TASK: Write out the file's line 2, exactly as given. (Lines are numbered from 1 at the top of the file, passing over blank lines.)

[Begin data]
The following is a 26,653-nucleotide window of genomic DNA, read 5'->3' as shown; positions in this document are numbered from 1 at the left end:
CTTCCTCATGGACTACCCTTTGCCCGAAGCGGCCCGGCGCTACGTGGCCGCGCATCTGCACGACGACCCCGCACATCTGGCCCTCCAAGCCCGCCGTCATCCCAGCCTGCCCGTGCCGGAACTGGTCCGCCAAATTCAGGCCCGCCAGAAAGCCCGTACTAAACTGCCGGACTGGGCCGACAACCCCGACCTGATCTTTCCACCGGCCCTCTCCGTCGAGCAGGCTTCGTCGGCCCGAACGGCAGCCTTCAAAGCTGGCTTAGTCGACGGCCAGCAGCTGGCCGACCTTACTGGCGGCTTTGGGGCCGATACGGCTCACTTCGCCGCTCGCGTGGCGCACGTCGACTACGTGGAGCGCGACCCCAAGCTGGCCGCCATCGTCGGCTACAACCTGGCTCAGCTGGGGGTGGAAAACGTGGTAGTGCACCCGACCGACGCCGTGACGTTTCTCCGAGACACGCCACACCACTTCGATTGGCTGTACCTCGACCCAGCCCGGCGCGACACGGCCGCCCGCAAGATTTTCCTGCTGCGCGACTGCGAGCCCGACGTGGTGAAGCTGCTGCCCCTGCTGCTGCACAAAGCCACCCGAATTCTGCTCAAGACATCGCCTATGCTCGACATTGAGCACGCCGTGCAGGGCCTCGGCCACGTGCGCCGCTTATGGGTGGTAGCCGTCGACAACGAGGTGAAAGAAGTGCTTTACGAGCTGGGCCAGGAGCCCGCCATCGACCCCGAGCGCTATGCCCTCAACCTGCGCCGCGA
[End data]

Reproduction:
CTTCCTCATGGACTACCCTTTGCCCGAAGCGGCCCGGCGCTACGTGGCCGCGCATCTGCACGACGACCCCGCACATCTGGCCCTCCAAGCCCGCCGTCATCCCAGCCTGCCCGTGCCGGAACTGGTCCGCCAAATTCAGGCCCGCCAGAAAGCCCGTACTAAACTGCCGGACTGGGCCGACAACCCCGACCTGATCTTTCCACCGGCCCTCTCCGTCGAGCAGGCTTCGTCGGCCCGAACGGCAGCCTTCAAAGCTGGCTTAGTCGACGGCCAGCAGCTGGCCGACCTTACTGGCGGCTTTGGGGCCGATACGGCTCACTTCGCCGCTCGCGTGGCGCACGTCGACTACGTGGAGCGCGACCCCAAGCTGGCCGCCATCGTCGGCTACAACCTGGCTCAGCTGGGGGTGGAAAACGTGGTAGTGCACCCGACCGACGCCGTGACGTTTCTCCGAGACACGCCACACCACTTCGATTGGCTGTACCTCGACCCAGCCCGGCGCGACACGGCCGCCCGCAAGATTTTCCTGCTGCGCGACTGCGAGCCCGACGTGGTGAAGCTGCTGCCCCTGCTGCTGCACAAAGCCACCCGAATTCTGCTCAAGACATCGCCTATGCTCGACATTGAGCACGCCGTGCAGGGCCTCGGCCACGTGCGCCGCTTATGGGTGGTAGCCGTCGACAACGAGGTGAAAGAAGTGCTTTACGAGCTGGGCCAGGAGCCCGCCATCGACCCCGAGCGCTATGCCCTCAACCTGCGCCGCGA